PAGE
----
There are two real restaurant hotspots for cebiche (or ceviche) in Lima: in the coastal suburb of Chorrillos south of Barranco and along Avenida La Mar in Miraflores. Avenida La Mar is the more upscale of the two and the only one where big name chefs operate restaurants. What’s bizarre about this set up is that there is little that is attractive about the street itself. There’s no ocean view or charming shops. What you’ll find are plenty of auto repair shops and minimally appealing apartment complexes. The cebicherias, beginning with La Red decades ago, have just sort of popped up here, most of them within the past five years. While most are open in the evenings as well and also serve non-seafood dishes, prime time for a visit is at midday for lunch, especially on the weekends.
The oldest cebicheria on this street has expanded and cleaned up a bit since its opening. It’s not as swanky as La Mar, but it’s not unattractive by any means. Rocoto Relleno, Tacu Tacu, Arroz con Mariscos, cebiche, tiradito, Pulpo a la Parrilla, and quite a few criollo dishes. Everything is of fine quality and dishes come out exactly how you would expect they would. You won’t find a Thai variation here. The bar pours Chicha Sour and a handful of other interesting variations of the pisco sour.
Av La Mar 391, Tel: 441-1026, www.lared.com.pe
Gastón Acurio’s 2nd Lima restaurant, the one that has had the most impact around the world now that it can be found as far away as San Francisco and Mexico City. Dishes range from traditional criollo, Asian fusion, chupes, arroces, and a generous selection of ceviches and tiraditos. The cocktail list combines pisco with native fruits. The lunchtime scene gets rather crowded for food that probably won’t blow you away, though it is a good place to start as an introduction to the avenue.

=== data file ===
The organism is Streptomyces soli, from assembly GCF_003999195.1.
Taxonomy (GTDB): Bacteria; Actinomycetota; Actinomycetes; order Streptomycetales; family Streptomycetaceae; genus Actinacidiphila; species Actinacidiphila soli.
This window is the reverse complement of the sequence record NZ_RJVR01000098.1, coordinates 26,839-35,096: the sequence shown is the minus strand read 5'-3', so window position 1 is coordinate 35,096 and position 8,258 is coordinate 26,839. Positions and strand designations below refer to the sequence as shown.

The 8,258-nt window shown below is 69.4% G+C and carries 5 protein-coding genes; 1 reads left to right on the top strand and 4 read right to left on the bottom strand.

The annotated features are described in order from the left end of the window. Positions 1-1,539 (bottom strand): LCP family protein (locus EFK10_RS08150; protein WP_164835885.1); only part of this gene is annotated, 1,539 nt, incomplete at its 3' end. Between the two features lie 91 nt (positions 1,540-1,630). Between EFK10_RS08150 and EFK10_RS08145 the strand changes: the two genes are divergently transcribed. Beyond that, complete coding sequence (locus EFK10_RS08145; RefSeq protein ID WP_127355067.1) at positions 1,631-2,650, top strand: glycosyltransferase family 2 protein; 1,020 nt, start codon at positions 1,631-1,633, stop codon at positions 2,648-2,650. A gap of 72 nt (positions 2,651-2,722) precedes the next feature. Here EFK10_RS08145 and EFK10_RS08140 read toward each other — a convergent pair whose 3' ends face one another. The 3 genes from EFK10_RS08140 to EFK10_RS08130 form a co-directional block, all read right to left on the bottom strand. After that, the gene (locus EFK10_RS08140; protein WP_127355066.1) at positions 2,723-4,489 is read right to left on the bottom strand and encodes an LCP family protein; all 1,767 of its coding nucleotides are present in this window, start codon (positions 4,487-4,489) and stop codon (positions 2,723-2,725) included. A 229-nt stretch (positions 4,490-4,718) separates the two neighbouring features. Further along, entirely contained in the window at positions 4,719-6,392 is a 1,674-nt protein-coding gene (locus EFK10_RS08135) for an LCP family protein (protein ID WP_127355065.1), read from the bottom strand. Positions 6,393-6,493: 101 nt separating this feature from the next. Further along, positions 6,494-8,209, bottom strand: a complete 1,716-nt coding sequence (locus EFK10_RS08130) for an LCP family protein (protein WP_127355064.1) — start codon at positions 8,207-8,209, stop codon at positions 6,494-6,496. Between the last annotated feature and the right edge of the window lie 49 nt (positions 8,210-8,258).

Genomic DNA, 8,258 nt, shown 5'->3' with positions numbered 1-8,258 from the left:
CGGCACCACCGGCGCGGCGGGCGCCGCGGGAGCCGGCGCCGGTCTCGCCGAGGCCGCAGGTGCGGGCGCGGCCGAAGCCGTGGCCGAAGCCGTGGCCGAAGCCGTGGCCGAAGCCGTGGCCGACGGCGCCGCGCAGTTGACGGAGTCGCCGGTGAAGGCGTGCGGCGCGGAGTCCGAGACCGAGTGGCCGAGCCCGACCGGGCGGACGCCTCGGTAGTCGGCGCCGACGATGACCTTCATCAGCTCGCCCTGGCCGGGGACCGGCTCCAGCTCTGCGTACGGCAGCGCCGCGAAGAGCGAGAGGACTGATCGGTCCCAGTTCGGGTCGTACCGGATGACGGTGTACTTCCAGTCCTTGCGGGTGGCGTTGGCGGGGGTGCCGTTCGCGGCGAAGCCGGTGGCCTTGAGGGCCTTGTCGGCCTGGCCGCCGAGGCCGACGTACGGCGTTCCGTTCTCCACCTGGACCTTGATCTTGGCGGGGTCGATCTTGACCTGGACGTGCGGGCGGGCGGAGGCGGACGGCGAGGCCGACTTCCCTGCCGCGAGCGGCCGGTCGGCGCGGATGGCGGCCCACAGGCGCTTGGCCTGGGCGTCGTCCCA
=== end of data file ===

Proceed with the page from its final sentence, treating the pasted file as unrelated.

La Mar 770, Tel: 421-3365, www.lamarcebicheria.com.
Rodrigo Conroy, whose Rodrigo is considered on of Lima’s top fine dining restaurants, heads this one room cebicheria towards the San Isidro end of the avenue. To, start, I recommend their latest causa – which is wrapped in plantains, stuffed with bacon, and topped with tuna and yauco – won 2nd place Causa from the Mistura food festival held in September 2009. It’s on the menu as a special now, but it should be a regular by the time you’re reading this. The Black Conch Ceviche is superb here, as are the Tacu-Tacus, and just about anything else. Personally, this is my favorite cebicheria on Avenida La Mar.
Av. La Mar 1209, Tel: 440-1978.
A play on the name Pecados Capitales (Capital Sins), Pescado Capitales (Capital Fish…not as clever in English) is one of the most respected cebicherias in Lima. The menu is organized by sins: Greed, Gluttony, Vain, Ire, Envy, etc. The menu is massive and you can expect to find almost any seafood recipe from Peru’s central coast to appear in some form or another. Some consider it the best in Lima and it’s definitely up there. For a weekend lunch, especially when the sun peaks through the garúa, the indoor/outdoor setting becomes magical.
La Mar 1337, Tel: 421-8808, www.pescados-capitales.com
Another long time favorite. Try their Uñas de Cangrejo Rellenas de Langostinos, crab claws stuffed with prawns that are then breaded and fried. Their Mariscuyá is served in single bite spoons, passionfruit and lime marinate raw seafood such as conch for an aphrodisiacal way to start a meal. Other specialties include Risotto de Lomo Saltado and Chita al Ajo, though they have a standad list of ceviches, tiraditos, grilled fish with various sauces. Attractive setting.
Calle Gral. Mendiburú 793(near La Mar), Tel: 222-3992, www.caplina.com
Writer and photographer Nicholas Gill is the editor/publisher of New World Review. He lives in Lima, Peru and Brooklyn, New York. His work has appeared in publications such as the New York Times, Los Angeles Times, CondeNast Traveler, National Geographic Traveler, Afar, and Penthouse. Visit his personal website (nicholas-gill.com) for more information.